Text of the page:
California schools work to get students out of Afghanistan
The Taliban’s takeover left many families stranded
On Aug. 16, the Cajon Valley Union School District in Southern California got a call from a concerned parent.
“They said, ‘Things are strange, we don’t know what’s happening. Can you just hold our children’s seat?’” said Mike Serban, director of family and community engagement for the district.
The parent was calling from Afghanistan the day after the Taliban took over the capital city of Kabul, forcing President Ashraf Ghani to flee the country. U.S. forces scrambled to evacuate Americans, but the operation turned chaotic. Some U.S. aircraft took off with only a fraction of the passengers they could have carried out. The Taliban soon controlled many routes to the airport, potentially putting anyone at risk who tried to leave the country. President Joe Biden stood by his Aug. 31 deadline for U.S. withdrawal from Afghanistan, but officials warned Americans and allies were still trapped in Kabul.
Many Afghan-American families traveled to Afghanistan earlier this summer to visit relatives, but most Cajon Valley Union families planned to be back for the first day of school on Aug. 17, Serban said: “All of them had plane tickets to leave.” The Taliban took over Kabul before several families got out.
After that phone call, Cajon Valley Union staff began looking through attendance and checking on other Afghan immigrant families over social media when students didn’t show up for classes. “We just started gathering names and forming lists,” Serban said.
California school districts identified more than 50 students stranded in Afghanistan after the Taliban takeover. Cajon Valley, near San Diego, found more than 20. As of last week, 29 students from the San Juan Unified School District near Sacramento were still waiting in Afghanistan, and the Sacramento City Unified School District knew of three. Some officials worry there could be many more. Meanwhile, schools are beginning to address the emotional needs of the students who have made it back to the state.
When Cajon Valley school officials realized some of their students were among the stranded, they quickly notified two California politicians, including Republican U.S. Rep. Darrell Issa. “Darrell Issa returned our call within five minutes,” Serban said. According to Serban, 19 district students, along with parents and siblings, have since been able to return to California. As of Friday afternoon, one Cajon Valley family, including three students, was still waiting for safe passage out.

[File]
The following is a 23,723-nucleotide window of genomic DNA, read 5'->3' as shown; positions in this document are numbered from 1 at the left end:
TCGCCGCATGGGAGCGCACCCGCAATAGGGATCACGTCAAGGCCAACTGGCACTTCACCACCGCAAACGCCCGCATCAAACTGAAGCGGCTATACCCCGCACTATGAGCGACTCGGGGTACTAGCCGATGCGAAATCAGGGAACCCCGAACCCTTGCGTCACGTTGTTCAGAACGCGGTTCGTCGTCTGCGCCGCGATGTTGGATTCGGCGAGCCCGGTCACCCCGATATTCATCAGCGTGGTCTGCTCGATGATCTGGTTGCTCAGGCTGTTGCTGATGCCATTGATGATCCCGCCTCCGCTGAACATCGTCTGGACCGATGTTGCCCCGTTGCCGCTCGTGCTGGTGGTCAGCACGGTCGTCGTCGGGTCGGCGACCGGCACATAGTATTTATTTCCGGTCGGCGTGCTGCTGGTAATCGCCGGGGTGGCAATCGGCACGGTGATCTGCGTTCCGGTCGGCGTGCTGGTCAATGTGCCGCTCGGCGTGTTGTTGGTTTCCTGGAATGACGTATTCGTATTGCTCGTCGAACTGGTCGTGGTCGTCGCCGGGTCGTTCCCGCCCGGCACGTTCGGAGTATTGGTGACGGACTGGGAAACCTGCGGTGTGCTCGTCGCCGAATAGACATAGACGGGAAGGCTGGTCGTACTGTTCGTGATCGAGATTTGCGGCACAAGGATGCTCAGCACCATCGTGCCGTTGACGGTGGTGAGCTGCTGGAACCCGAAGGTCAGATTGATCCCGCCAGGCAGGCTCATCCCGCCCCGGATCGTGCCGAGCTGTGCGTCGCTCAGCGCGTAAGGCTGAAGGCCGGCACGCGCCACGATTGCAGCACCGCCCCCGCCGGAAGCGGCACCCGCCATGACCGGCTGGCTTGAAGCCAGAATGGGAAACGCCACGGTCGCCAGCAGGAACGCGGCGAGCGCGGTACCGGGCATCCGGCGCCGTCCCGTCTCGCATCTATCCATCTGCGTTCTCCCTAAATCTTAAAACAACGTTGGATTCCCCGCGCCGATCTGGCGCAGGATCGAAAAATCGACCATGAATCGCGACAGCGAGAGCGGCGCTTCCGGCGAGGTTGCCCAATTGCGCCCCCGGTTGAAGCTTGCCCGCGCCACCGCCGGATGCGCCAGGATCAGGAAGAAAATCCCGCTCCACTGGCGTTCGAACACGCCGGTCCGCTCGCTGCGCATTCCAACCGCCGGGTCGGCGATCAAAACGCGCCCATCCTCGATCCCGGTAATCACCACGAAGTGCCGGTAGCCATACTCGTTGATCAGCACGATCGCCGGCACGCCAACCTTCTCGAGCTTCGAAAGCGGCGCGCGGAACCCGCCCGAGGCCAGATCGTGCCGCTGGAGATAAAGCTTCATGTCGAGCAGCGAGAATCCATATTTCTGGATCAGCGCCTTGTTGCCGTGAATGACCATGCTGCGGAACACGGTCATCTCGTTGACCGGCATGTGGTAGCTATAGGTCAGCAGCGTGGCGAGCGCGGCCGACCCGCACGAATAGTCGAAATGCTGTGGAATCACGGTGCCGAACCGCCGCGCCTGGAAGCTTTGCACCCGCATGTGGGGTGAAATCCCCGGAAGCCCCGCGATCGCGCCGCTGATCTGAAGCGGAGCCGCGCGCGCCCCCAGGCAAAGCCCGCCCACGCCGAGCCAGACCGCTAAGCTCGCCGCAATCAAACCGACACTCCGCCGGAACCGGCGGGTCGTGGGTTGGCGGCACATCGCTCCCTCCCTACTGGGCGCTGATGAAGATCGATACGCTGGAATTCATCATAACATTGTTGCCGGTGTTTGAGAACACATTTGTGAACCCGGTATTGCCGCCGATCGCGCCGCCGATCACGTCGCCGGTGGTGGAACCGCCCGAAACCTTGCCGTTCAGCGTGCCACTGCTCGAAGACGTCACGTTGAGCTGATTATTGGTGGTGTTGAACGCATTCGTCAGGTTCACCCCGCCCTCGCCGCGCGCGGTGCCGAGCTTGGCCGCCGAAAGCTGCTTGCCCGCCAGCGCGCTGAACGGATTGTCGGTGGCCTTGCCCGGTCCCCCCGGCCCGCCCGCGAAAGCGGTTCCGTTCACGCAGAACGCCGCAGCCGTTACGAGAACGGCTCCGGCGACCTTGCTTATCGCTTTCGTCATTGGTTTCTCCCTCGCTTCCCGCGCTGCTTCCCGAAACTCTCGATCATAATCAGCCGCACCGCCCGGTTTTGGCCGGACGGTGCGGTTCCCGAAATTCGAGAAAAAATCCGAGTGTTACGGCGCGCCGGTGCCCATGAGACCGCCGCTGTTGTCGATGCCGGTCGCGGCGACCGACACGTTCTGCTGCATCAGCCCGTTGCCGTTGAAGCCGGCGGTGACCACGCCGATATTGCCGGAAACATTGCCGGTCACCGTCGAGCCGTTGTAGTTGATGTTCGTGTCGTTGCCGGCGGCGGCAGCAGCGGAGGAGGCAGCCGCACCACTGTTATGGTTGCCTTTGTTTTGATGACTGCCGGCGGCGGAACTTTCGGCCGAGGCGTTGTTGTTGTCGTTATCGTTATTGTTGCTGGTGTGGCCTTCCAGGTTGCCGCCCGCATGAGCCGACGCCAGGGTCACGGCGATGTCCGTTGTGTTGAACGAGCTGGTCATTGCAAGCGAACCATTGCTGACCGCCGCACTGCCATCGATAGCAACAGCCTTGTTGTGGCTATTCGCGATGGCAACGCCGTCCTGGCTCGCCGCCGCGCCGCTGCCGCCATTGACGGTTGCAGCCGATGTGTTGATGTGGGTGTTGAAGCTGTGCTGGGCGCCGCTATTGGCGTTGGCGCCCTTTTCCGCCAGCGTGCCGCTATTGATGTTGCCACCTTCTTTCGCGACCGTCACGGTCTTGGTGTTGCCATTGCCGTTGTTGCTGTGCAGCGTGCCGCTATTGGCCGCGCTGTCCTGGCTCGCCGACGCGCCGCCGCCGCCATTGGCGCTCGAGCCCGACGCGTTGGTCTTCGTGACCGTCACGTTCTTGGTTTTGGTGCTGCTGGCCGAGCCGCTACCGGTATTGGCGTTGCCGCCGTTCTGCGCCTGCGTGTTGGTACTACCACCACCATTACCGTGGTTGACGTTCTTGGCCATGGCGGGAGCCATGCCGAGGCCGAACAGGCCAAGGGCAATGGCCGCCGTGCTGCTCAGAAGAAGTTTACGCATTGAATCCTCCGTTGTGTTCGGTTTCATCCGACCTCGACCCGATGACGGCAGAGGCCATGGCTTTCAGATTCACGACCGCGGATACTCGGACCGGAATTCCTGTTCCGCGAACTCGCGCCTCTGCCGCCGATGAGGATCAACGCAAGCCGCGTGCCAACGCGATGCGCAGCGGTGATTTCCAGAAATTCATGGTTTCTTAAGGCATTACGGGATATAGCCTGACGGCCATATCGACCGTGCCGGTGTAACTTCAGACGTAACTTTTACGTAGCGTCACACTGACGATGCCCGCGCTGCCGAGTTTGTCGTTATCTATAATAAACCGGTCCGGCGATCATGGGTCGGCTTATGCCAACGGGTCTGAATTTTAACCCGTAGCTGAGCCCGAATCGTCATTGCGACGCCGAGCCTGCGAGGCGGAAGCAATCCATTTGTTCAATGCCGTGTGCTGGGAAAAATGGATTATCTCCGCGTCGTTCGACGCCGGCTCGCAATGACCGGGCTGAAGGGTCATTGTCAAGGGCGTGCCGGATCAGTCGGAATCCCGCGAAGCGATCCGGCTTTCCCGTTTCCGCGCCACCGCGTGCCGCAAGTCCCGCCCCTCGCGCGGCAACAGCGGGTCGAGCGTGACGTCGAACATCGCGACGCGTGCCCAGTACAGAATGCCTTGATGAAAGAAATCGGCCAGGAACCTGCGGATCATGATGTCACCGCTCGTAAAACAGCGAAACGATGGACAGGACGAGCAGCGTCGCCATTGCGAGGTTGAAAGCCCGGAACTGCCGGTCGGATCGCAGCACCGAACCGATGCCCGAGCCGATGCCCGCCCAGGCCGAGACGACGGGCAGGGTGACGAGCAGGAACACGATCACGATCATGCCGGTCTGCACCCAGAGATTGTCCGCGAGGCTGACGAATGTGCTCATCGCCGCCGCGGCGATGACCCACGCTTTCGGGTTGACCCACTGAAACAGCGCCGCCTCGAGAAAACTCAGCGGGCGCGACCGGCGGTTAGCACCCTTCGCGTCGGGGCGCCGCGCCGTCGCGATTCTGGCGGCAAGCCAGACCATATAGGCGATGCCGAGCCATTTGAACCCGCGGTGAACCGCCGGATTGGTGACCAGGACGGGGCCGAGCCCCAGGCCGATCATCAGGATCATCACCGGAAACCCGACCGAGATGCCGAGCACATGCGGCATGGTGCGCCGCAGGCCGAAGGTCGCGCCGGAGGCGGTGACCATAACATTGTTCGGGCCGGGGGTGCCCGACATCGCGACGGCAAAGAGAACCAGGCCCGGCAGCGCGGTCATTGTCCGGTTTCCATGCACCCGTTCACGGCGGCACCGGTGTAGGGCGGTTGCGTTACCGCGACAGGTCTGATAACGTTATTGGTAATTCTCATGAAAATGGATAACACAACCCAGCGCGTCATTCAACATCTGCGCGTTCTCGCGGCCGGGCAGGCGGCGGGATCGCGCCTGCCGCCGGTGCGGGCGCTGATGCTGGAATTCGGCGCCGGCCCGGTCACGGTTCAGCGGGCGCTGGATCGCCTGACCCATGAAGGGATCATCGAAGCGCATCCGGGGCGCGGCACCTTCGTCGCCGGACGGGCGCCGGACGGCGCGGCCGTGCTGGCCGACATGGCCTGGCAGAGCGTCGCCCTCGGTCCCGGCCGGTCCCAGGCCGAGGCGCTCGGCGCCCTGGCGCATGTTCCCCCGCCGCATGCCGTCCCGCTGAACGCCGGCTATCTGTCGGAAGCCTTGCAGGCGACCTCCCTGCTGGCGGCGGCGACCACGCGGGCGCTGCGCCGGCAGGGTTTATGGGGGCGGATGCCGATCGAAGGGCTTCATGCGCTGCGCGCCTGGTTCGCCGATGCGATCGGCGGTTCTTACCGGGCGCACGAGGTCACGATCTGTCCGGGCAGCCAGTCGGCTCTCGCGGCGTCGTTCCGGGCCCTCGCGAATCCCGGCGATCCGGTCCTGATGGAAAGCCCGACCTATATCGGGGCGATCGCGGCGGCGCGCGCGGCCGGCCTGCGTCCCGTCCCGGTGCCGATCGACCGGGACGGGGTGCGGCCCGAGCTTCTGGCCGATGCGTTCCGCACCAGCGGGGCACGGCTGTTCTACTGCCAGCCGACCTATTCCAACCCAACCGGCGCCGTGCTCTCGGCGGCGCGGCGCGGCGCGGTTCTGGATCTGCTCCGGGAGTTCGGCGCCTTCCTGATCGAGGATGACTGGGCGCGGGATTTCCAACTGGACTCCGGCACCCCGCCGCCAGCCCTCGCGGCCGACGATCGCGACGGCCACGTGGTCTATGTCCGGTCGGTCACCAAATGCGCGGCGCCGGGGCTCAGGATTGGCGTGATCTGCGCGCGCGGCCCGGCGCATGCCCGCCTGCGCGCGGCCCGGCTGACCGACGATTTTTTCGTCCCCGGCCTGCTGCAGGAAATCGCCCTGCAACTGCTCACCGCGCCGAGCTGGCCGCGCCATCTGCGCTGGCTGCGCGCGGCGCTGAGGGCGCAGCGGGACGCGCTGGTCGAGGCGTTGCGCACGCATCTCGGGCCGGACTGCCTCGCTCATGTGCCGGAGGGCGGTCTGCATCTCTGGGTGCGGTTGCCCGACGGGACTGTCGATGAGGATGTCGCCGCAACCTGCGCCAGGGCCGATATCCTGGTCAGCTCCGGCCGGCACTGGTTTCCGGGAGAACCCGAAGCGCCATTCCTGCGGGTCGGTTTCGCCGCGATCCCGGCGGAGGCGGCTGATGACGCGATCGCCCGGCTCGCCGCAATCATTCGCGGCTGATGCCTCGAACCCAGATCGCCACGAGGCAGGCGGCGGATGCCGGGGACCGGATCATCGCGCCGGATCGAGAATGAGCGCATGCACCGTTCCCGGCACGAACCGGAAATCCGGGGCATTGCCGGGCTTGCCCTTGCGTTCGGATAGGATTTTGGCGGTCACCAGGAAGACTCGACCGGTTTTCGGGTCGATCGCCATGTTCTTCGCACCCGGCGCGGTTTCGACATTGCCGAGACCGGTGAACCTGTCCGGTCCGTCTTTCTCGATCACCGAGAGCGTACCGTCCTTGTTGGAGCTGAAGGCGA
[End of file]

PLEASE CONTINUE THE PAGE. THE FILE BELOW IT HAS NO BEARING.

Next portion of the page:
Jonathan Wilcox, Issa’s communications director, said in an email Friday that the office doesn’t know when other stranded families will return to California, but staff members are “working around the clock” and in daily communication with the families.
Cajon Valley is home to between 500 and 600 Afghan students, but Serban pointed out other areas of California or even other states may have many more: “If we only had 500, and eight families went back to Afghanistan, you think about how many families are likely back in Afghanistan that nobody knows about.”
Now many districts are turning to the challenge of caring for the students who have made it back. Serban said the El Cajon community has taken in refugees for decades, and the district has social-emotional counseling programs and teachers “aware of trauma-informed care.” Loretta Whitson, executive director of the California Association of School Counselors, said that each child is unique and needs a team of experienced people prepared to help them work through trauma. “We cannot necessarily solve issues,” she said. “But what we can do is understand them fully and to help support them and let them know that we are there for them and we’re not going to be leaving them.”
Children from returning families began attending classes in Cajon Valley within a couple of days of arriving. “One of our liaisons said, ‘It’s like there’s a thousand stories in their faces that they just can’t tell us yet,’” Serban said. “We need to be available not just for the next day or weeks or months, but years, because who knows when that story is going to need to be told?”
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